^macro[html_start; Net crime hits gambling sites on Super Bowl eve; Net crime hits gambling sites on Super Bowl eve; Net, crime, hits, gambling, sites, Super, Bowl, eve] ^macro[pagehead;img/library.gif] ^macro[leftcol] ^macro[centercol;

Net Crime Hits Gambling Sites on Super Bowl Eve

Date: January 30, 2004
Source: Yahoo News
By Bernhard Warner

LONDON (Reuters) - Organized crime gangs are shaking down Internet betting sites on the eve of American football's Super Bowl, threatening to unleash a crippling data attack unless they pay a "protection" fee, police and site operators said.

Britain's National Hi-Tech Crime Unit (NHTCU) told Reuters it is investigating a series of attacks and threats of attacks on companies in the United Kingdom.

But security experts say sites based in the Caribbean and continental Europe have also been targeted.

"These are not groups of amateur hackers -- great deals of money are changing hands," said an NHCTU spokesman. "These are for-profit crimes and all intelligence suggests that organized crime is involved."

One such target is Curacao-based VIP Management Services, which runs seven gambling sites including www.VIPSports.com and www.Betgameday.com.

"We were first targeted in September and have been under intermittent attack ever since," said Alistair Assheton, managing director of the privately held six-year-old firm.


The so-called denial-of-service attacks, which can disable a corporate data network with a barrage of bogus data requests, are a standard tool for hackers aiming to knock out a site.

Lately, police say, crime gangs have adapted it to extort businesses. Security experts and police said they believe the gangs are based in Eastern Europe and Russia, taking advantage of the region's weak cyber crime laws and its legions of savvy programmers.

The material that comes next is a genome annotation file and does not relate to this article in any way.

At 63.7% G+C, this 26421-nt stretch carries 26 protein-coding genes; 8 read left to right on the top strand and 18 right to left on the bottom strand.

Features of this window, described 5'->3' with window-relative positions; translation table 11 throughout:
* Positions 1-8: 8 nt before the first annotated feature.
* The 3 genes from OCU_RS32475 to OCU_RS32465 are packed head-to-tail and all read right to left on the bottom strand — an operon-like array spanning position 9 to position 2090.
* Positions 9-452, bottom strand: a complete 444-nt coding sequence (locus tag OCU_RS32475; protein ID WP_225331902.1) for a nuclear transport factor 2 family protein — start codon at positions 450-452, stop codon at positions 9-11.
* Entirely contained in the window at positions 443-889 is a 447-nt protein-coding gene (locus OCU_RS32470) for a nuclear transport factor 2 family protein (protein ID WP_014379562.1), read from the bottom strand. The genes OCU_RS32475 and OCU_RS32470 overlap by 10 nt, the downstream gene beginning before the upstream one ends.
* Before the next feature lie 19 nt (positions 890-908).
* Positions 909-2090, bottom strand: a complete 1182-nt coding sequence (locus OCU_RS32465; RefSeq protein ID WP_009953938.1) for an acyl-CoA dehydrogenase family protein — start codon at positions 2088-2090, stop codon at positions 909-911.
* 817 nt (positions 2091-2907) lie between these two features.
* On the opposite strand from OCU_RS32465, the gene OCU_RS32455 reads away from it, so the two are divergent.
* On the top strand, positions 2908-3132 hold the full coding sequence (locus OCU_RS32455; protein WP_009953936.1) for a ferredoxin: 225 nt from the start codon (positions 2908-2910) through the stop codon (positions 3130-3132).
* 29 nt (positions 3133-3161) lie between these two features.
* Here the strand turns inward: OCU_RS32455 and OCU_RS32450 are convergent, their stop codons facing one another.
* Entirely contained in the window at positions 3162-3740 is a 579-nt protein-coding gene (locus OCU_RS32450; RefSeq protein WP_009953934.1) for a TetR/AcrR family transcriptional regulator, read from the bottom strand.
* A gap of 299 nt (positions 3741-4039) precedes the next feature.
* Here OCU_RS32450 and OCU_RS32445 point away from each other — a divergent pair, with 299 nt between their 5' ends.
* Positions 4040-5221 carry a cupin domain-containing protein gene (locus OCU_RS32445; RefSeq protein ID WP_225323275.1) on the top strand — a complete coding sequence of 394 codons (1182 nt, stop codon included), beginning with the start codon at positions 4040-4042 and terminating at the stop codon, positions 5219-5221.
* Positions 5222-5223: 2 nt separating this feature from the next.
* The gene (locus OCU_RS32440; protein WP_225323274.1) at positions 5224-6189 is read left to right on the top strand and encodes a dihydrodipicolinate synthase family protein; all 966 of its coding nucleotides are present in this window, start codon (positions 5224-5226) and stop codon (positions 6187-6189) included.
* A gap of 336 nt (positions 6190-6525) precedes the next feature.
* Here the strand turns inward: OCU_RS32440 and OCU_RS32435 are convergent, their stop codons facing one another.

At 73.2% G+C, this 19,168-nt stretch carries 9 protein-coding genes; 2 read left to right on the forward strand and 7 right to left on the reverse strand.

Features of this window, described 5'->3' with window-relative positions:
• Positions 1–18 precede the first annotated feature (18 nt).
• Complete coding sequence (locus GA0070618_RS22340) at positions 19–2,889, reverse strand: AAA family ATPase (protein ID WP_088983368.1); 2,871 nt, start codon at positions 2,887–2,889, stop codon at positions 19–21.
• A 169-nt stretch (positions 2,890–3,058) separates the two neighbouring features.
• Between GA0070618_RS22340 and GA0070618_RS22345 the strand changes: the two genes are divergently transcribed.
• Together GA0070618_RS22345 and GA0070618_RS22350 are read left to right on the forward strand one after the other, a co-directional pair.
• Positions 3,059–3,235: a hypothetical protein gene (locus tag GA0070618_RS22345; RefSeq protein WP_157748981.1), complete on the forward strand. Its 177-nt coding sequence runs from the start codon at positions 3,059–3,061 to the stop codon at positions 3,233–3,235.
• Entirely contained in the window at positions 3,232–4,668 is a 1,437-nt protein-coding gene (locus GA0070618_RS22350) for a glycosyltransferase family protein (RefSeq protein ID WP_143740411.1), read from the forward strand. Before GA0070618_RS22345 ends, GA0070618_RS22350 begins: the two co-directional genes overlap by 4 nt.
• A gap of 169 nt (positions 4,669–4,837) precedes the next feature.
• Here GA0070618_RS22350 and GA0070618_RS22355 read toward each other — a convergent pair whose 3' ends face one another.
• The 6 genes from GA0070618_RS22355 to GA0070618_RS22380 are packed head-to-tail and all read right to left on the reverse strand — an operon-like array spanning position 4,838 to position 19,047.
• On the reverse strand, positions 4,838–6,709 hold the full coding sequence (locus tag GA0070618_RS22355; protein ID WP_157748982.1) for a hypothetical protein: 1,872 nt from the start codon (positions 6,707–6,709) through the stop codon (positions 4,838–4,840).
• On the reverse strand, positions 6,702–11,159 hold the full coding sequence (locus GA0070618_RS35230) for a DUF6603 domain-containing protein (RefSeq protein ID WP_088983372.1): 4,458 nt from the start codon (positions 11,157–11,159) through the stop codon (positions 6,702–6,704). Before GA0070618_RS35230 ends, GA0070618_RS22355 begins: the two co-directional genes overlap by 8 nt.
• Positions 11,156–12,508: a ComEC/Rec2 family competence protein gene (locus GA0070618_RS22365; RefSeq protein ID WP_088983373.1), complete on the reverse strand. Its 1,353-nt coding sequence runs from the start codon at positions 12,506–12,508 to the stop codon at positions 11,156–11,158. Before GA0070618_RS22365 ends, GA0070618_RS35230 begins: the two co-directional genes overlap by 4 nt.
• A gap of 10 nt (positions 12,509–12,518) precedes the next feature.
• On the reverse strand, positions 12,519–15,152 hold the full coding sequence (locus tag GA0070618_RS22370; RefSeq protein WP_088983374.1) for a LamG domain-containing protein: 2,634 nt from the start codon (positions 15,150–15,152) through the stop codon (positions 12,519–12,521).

Assheton said that on Monday he received the latest threat via e-mail. It was a demand for $30,000 to be wired via Western Union to the extortionist's account or risk being hit. "They essentially said 'pay up or you will go down for the Super Bowl,"' he said.

Police sources said this type of cyber "protection racket" has grown in recent months. The risk of being knocked offline by a digital attack on Super Bowl weekend, one of the busiest betting periods of the year, could doom a gambling site.

Jeffrey Weber, who writes an online news letter dedicated to the industry, called www.Alltopsportsbooks.com, estimated an outage of a few hours is costly. "That's $500,000 to $1 million dollars worth of action wiped out in one shot," he said.


Reuters obtained a copy of an e-mail extortion threat distributed earlier this month. It demanded sites pay $15,000 for six months' worth of protection.

"If you wait to make a deal with us when the attacks start, it will cost you $25,000 for six months protection and the lost revenues as your site will stay down until the $25,000 is received," the e-mail threat said.

Weber said a number of small sites have paid up, calculating it would be cheaper than going dark during a busy period. "It's almost like the criminal elements of the neighborhood bookmakers has merged with the world of online bookmakers," he said.

Noting the relatively small sums demanded -- to ensure the victim does not go out of business and can continue to pay up -- security and law enforcement sources said they believe this is the work of gangs with experience in such shakedown schemes.

"This is very professional," said one security expert.

The Net crime wave is not exactly new. Extortionists and crime groups have targeted businesses of all sizes since the early days of e-commerce.

Law enforcement has been hampered because until recently companies were reluctant to report the incidents for fear of hurting their business reputation. Police hope a recent spirit of cooperation will help their cause.

Original article

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